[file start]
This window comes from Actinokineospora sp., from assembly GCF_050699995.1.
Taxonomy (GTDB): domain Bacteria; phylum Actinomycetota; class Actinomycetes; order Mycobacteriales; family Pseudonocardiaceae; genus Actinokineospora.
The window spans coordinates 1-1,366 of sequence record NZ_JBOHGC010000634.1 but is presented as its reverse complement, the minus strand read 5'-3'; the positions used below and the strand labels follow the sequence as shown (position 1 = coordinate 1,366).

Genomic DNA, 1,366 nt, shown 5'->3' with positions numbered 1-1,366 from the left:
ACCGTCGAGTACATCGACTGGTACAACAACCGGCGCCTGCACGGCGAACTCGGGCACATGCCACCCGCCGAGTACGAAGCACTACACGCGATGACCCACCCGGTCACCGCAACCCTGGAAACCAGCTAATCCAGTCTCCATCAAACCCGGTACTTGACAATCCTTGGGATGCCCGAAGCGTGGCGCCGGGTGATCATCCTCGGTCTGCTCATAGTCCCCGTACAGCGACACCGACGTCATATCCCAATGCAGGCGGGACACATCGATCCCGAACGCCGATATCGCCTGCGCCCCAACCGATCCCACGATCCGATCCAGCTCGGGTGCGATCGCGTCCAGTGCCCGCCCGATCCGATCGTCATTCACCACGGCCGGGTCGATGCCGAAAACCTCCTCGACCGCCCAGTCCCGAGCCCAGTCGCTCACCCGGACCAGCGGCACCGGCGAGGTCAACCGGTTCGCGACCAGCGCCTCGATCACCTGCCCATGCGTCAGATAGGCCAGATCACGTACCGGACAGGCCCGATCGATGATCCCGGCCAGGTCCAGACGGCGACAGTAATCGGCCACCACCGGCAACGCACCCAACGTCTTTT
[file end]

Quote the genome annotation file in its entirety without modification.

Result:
This window comes from Actinokineospora sp., from assembly GCF_050699995.1.
Taxonomy (GTDB): domain Bacteria; phylum Actinomycetota; class Actinomycetes; order Mycobacteriales; family Pseudonocardiaceae; genus Actinokineospora.
The window spans coordinates 1-1,366 of sequence record NZ_JBOHGC010000634.1 but is presented as its reverse complement, the minus strand read 5'-3'; the positions used below and the strand labels follow the sequence as shown (position 1 = coordinate 1,366).

Genomic DNA, 1,366 nt, shown 5'->3' with positions numbered 1-1,366 from the left:
ACCGTCGAGTACATCGACTGGTACAACAACCGGCGCCTGCACGGCGAACTCGGGCACATGCCACCCGCCGAGTACGAAGCACTACACGCGATGACCCACCCGGTCACCGCAACCCTGGAAACCAGCTAATCCAGTCTCCATCAAACCCGGTACTTGACAATCCTTGGGATGCCCGAAGCGTGGCGCCGGGTGATCATCCTCGGTCTGCTCATAGTCCCCGTACAGCGACACCGACGTCATATCCCAATGCAGGCGGGACACATCGATCCCGAACGCCGATATCGCCTGCGCCCCAACCGATCCCACGATCCGATCCAGCTCGGGTGCGATCGCGTCCAGTGCCCGCCCGATCCGATCGTCATTCACCACGGCCGGGTCGATGCCGAAAACCTCCTCGACCGCCCAGTCCCGAGCCCAGTCGCTCACCCGGACCAGCGGCACCGGCGAGGTCAACCGGTTCGCGACCAGCGCCTCGATCACCTGCCCATGCGTCAGATAGGCCAGATCACGTACCGGACAGGCCCGATCGATGATCCCGGCCAGGTCCAGACGGCGACAGTAATCGGCCACCACCGGCAACGCACCCAACGTCTTTT